She said that she had an unhappy childhood. She could never do anything right, according to her mother. Her mother always made her feel like a failure. For most of her life she had low self esteem. But after she got out of her home situation and began working as an engineer, her life took a better turn, and she felt on top of things.

Workplace bullying and Stress

After some discussion it became clear that these feelings had really only come back in the last three years. It coincided with the appointment of a particular man in her consultancy group. This guy was loud, boisterous, domineering and bullied anyone he could. My client is the only female engineer in the company. And he set out to diminish her at every opportunity.

The company is aware of this guy's behavior. But her immediate boss is afraid to take any action in case he upsets the overseas controlling company who appointed this guy in the first place.

Workplace bullying and emotional stress

The result is that she goes home and feels bad, and can't see any way out of this. So she opens up her bottle of wine, and once started on that, she can't stop. A real fear is that she will end up like her father, an alcoholic.

So she is locked in this cycle of being constantly bullied at work, which opens up feelings of childhood abuse, which gives her stress, and she drinks to alleviate the stress.

The obvious answer is to get rid of the bully. She is not in a position to do that. She said that her current boss is due to be replaced in a few weeks with a female manager. She has met this woman, and feels that together they can address the problem of the bully.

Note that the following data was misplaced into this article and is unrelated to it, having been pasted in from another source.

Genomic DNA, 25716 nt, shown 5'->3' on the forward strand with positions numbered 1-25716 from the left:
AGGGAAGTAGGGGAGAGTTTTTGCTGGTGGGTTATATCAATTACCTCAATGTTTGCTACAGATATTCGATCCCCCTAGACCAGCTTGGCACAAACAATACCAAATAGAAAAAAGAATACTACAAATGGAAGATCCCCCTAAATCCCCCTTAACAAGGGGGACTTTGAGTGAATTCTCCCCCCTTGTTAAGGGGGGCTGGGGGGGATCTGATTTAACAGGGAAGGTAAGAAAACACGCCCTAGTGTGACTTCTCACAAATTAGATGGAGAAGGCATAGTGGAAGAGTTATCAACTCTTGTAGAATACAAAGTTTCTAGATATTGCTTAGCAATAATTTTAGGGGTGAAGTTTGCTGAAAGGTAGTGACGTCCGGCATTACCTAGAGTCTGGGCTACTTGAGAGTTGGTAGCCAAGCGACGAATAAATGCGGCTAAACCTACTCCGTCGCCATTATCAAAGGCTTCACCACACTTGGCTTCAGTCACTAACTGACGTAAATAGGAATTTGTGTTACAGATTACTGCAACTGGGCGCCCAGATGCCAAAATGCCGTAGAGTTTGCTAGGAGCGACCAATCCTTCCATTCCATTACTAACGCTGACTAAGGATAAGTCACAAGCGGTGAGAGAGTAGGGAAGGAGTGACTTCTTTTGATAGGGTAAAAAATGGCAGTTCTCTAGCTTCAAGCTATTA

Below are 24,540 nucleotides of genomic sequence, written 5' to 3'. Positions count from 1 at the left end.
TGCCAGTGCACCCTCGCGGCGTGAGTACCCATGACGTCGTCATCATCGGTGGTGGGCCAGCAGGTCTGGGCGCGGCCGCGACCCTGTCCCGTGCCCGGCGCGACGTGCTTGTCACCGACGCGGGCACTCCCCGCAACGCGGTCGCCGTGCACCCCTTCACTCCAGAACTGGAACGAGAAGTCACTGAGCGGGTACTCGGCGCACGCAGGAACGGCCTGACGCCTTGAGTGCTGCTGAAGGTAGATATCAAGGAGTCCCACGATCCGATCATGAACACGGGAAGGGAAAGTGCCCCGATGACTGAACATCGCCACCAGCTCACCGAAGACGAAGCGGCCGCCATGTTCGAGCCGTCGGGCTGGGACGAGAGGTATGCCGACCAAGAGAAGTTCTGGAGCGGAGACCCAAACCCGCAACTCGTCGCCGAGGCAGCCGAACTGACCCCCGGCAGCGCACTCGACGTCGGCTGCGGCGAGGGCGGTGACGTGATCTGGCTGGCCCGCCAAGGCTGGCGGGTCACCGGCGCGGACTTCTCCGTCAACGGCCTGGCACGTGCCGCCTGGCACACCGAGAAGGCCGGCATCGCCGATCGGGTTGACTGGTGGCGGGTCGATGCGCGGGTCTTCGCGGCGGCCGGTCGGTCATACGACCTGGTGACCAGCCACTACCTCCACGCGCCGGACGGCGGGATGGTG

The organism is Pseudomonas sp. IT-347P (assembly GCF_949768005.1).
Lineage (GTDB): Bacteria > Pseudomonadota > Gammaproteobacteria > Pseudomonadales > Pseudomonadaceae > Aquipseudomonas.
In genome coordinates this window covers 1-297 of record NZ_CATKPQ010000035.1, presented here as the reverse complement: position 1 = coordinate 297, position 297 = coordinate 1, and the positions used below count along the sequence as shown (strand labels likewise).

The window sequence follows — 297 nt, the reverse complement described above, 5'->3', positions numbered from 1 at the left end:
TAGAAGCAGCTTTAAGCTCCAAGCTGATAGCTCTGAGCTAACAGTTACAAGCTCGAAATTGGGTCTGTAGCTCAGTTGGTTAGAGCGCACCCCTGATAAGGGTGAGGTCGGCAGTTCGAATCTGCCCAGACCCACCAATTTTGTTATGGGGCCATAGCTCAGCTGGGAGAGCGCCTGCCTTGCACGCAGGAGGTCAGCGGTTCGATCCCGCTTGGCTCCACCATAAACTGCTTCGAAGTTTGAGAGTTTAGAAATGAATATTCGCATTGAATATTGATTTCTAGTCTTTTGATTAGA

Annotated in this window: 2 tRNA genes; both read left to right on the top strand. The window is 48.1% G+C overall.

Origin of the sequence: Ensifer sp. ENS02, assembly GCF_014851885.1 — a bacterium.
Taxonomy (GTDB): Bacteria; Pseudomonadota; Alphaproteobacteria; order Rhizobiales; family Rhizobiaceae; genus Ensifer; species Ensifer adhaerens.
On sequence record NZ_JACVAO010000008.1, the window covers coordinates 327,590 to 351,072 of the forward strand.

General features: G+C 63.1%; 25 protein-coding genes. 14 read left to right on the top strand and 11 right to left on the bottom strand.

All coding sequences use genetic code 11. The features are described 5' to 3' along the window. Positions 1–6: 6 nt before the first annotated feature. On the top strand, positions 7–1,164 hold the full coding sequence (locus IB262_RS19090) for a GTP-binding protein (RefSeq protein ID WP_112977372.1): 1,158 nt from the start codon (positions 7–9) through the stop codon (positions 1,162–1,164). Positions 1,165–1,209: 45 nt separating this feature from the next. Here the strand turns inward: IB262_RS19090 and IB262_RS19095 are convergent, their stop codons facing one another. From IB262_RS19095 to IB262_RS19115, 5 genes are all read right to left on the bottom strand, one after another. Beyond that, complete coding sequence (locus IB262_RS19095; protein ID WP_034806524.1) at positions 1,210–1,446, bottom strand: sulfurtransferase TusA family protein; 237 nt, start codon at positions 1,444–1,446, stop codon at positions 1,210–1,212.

Workplace bullying and self-hypnosis

We discussed various options but the best one seemed to be to just stick it out until the new manager arrives. In the meantime, I taught her self-hypnosis. By using self-hypnosis she would be able to prevent the stress from building up during the day. So that when she came home at night she wasn't totally stressed out. Even if she did feel stressed on getting home, she would be able to go into trance rather than disappearing into a bottle.

Too many times I see clients who are suffering because of someone else's actions. As in this case, usually there is very little that the therapist can do except try to stop the situation getting worse.

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indicators of trance

Indicators of Trance

Indicators of Trance

I help out in training people interested in hypnosis from time to time. It is often useful to think back on how I used to feel about going into hypnosis, and how strange it can be for people doing it for the first time. It helps if you can recognize the indicators of trance.

Indicators of trance: Increased heartbeat